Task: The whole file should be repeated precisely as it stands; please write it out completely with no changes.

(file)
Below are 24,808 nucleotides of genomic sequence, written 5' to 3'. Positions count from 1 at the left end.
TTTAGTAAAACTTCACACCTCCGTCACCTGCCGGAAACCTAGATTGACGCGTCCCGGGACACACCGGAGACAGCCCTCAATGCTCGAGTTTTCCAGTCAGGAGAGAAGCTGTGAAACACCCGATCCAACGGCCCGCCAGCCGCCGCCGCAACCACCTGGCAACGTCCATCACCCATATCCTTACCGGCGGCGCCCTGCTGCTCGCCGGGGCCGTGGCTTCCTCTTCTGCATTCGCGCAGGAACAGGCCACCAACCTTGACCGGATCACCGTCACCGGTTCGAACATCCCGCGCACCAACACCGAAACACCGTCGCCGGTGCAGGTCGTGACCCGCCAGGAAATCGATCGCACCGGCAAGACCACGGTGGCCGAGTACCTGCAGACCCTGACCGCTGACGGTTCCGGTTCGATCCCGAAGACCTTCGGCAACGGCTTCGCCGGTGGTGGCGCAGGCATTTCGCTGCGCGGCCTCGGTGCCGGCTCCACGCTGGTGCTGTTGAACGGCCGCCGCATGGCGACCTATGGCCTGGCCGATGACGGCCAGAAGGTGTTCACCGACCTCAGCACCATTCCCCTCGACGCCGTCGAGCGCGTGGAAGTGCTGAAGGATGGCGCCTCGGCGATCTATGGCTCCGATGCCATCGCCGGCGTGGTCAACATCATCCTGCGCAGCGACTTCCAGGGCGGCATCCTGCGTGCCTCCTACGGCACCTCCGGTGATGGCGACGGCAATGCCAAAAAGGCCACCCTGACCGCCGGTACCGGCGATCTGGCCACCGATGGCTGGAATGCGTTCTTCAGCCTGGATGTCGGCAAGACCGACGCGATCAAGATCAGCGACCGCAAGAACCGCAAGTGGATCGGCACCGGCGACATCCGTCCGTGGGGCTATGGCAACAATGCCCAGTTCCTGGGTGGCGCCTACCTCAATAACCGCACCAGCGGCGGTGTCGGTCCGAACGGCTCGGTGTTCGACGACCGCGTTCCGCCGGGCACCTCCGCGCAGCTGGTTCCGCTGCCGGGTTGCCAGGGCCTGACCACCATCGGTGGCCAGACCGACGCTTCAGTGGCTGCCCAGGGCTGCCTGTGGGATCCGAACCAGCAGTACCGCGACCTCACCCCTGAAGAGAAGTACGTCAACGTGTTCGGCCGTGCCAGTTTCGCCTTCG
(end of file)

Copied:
Below are 24,808 nucleotides of genomic sequence, written 5' to 3'. Positions count from 1 at the left end.
TTTAGTAAAACTTCACACCTCCGTCACCTGCCGGAAACCTAGATTGACGCGTCCCGGGACACACCGGAGACAGCCCTCAATGCTCGAGTTTTCCAGTCAGGAGAGAAGCTGTGAAACACCCGATCCAACGGCCCGCCAGCCGCCGCCGCAACCACCTGGCAACGTCCATCACCCATATCCTTACCGGCGGCGCCCTGCTGCTCGCCGGGGCCGTGGCTTCCTCTTCTGCATTCGCGCAGGAACAGGCCACCAACCTTGACCGGATCACCGTCACCGGTTCGAACATCCCGCGCACCAACACCGAAACACCGTCGCCGGTGCAGGTCGTGACCCGCCAGGAAATCGATCGCACCGGCAAGACCACGGTGGCCGAGTACCTGCAGACCCTGACCGCTGACGGTTCCGGTTCGATCCCGAAGACCTTCGGCAACGGCTTCGCCGGTGGTGGCGCAGGCATTTCGCTGCGCGGCCTCGGTGCCGGCTCCACGCTGGTGCTGTTGAACGGCCGCCGCATGGCGACCTATGGCCTGGCCGATGACGGCCAGAAGGTGTTCACCGACCTCAGCACCATTCCCCTCGACGCCGTCGAGCGCGTGGAAGTGCTGAAGGATGGCGCCTCGGCGATCTATGGCTCCGATGCCATCGCCGGCGTGGTCAACATCATCCTGCGCAGCGACTTCCAGGGCGGCATCCTGCGTGCCTCCTACGGCACCTCCGGTGATGGCGACGGCAATGCCAAAAAGGCCACCCTGACCGCCGGTACCGGCGATCTGGCCACCGATGGCTGGAATGCGTTCTTCAGCCTGGATGTCGGCAAGACCGACGCGATCAAGATCAGCGACCGCAAGAACCGCAAGTGGATCGGCACCGGCGACATCCGTCCGTGGGGCTATGGCAACAATGCCCAGTTCCTGGGTGGCGCCTACCTCAATAACCGCACCAGCGGCGGTGTCGGTCCGAACGGCTCGGTGTTCGACGACCGCGTTCCGCCGGGCACCTCCGCGCAGCTGGTTCCGCTGCCGGGTTGCCAGGGCCTGACCACCATCGGTGGCCAGACCGACGCTTCAGTGGCTGCCCAGGGCTGCCTGTGGGATCCGAACCAGCAGTACCGCGACCTCACCCCTGAAGAGAAGTACGTCAACGTGTTCGGCCGTGCCAGTTTCGCCTTCG